B.S. Dhillon, J.
1. This order will dispose of I.T.C. No. 57 of 1975 and I.T.C. No. 58 of 1975.
2. The brief relevant facts are that the assesssee in the course of the original assessment proceedings did not disclose that he had constructed four more floors to the already existing multi-storeyed building at P-11, New Howrah Bridge Approach Road, Calcutta. Later on, when the ITO came to know of this fact in the course of proceedings for the assessment year 1961-62, he reopened the assessments for 1958-59 and 1959-60, under Section 147 of the I.T. Act, 1961 (hereinafter referred to as 'the Act'). In the said assessment proceedings, the ITO added a sum of Rs. 30,000, on account of income from these four floors of the multi-storeyed building, which, according to the assessee, were meant for' own occupation. The addition was upheld by the AAC in appeal and also by the Income-tax Appellate Tribunal, 'C' Bench, Calcutta. The Appellate Tribunal while holding that the reopening of the assessment under Section 147(a) of the Act was justified, directed the AAC to make proper enquiries and determine whether the construction of these floors had been completed and these floors were fit for occupation and to decide whether any addition can be made on account of income from these floors. The assessee made a reference application to the Appellate Tribunal with a prayer that the following common question of law be referred to the High Court at Calcutta for its opinion :
'Whether, on the facts and in the circumstances of the case, the proceedings under Section 147 of the Act, 1961, could be initiated at all ?'
3. The Tribunal having refused the prayer, the assessee has approached this court for issuing necessary directions in this regard.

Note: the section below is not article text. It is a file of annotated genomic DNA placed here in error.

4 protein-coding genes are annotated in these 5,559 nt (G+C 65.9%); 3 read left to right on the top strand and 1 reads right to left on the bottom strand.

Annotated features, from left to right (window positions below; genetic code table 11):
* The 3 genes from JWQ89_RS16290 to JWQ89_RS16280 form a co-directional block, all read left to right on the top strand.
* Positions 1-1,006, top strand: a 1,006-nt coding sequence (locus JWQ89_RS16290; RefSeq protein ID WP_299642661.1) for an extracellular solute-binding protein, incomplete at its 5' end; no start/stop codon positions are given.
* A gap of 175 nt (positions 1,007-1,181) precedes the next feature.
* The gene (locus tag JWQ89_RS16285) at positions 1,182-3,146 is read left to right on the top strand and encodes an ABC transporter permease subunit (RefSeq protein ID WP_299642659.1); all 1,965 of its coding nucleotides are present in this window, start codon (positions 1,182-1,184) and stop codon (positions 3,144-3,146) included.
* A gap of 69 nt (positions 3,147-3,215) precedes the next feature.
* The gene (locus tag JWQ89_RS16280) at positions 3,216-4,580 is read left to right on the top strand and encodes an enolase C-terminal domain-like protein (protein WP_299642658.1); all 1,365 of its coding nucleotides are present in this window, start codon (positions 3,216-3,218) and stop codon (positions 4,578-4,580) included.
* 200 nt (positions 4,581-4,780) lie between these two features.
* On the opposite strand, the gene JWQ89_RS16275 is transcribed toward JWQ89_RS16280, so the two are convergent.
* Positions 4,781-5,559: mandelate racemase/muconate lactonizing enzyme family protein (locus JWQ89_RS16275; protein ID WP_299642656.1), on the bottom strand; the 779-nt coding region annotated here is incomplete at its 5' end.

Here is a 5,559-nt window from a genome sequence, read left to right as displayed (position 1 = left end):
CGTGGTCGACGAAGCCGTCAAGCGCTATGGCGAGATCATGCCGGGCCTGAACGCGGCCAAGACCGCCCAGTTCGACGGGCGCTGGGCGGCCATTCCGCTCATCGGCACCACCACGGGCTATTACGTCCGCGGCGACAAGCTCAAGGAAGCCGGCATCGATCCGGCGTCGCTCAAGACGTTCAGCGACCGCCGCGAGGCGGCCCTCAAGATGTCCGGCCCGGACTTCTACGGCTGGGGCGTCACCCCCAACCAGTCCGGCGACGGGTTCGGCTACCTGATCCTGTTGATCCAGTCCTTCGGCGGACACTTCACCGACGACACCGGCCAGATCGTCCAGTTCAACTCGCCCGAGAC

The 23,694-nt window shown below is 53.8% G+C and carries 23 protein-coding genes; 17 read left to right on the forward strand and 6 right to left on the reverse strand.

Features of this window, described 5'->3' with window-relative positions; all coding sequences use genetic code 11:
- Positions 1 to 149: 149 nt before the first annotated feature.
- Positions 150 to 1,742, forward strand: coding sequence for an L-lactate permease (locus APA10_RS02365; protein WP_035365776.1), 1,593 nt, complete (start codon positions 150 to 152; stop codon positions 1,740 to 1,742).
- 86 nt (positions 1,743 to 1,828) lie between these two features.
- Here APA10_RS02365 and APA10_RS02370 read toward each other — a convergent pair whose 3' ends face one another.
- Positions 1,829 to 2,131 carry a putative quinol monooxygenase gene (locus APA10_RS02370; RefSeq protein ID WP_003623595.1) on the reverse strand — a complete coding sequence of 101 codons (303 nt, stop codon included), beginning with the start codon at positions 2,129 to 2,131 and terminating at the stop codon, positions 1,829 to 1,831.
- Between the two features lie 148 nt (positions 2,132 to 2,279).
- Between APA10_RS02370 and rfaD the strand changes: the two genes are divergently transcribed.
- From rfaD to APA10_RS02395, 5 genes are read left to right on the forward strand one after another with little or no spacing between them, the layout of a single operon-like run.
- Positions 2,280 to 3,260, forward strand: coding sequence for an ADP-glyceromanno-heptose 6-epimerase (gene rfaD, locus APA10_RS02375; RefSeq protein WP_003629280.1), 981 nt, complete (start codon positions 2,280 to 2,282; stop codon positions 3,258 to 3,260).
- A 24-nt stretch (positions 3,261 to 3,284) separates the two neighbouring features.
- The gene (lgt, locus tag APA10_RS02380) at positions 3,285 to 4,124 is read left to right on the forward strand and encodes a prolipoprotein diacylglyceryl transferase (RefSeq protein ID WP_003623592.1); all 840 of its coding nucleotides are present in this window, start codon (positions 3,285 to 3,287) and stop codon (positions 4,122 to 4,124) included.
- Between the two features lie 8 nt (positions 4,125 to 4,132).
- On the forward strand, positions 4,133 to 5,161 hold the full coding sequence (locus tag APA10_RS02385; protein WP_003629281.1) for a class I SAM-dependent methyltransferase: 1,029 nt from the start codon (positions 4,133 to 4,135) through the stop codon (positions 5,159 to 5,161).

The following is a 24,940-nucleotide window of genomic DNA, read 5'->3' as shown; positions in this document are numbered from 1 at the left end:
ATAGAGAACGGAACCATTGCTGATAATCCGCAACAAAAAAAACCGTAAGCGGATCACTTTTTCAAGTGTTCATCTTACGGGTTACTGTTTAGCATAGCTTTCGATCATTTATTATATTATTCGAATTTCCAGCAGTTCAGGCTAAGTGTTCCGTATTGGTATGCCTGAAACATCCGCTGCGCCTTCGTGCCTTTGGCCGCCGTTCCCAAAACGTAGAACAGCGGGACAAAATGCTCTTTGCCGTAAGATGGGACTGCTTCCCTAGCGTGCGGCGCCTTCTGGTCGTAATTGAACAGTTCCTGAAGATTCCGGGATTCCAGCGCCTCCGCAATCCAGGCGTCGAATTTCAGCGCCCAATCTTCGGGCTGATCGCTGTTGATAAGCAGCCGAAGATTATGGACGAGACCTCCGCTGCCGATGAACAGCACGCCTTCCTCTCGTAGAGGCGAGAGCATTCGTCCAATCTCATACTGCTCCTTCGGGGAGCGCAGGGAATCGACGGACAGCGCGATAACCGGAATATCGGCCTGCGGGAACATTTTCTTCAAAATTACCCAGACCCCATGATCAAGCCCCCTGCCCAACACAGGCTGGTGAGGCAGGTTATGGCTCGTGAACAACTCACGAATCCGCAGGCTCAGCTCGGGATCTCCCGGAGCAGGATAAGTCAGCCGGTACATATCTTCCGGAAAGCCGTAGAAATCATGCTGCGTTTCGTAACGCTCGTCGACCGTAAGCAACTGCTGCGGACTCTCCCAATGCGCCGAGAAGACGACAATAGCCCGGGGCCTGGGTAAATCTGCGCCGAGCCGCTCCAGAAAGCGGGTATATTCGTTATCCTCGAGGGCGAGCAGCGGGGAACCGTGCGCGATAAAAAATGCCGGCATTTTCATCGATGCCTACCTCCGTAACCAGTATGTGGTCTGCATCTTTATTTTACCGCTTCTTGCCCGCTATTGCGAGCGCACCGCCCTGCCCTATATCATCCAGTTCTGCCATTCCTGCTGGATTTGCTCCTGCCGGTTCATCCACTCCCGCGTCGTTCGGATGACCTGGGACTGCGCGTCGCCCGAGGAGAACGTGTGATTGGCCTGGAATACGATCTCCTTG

4. After hearing the learned counsel for the parties, we are of the opinion that the question sought to be referred is essentially a question of law and not of fact in view of the peculiar facts and circumstances of the case. It has been contended by the learned counsel for the assessee that for reopening the assessment under Section 147(a) of the Act, the authorities should have some material before them and only then the assessment proceedings could be reopened. It has been contended that the AAC while passing orders in the assessment proceedings for 1961-62, recorded a categorical finding that the floors of the building in question were not even complete till the assessment year 1961-62 and were not ready for occupation. It has been contended that even though the addition of Rs. 30,000 was made in the assessment proceedings for 1961-62 for the income from the said floors, yet there was no material to hold that the said floors had been completely constructed and were ready for occupation during the assessment year 1958-59. It hasthus been contended that if assessment proceedings are reopened without there being any material, the impugned order is without jurisdiction.
5. It is not necessary for us to pronounce upon the merits of the contentions at this stage, but suffice it to say that taking into consideration a finding of the AAC that the construction was not complete and the floors were not even ready for occupation till the assessment year 1961-62, and there being no other material pointed out to us on the basis of which assessment could be reopened, we are of the opinion that a question of law, on the facts and circumstances of this case, do arise.
6. For the reasons recorded above, we allow both the petitions and direct the Tribunal to refer the above-mentioned common question of law to this court for its opinion.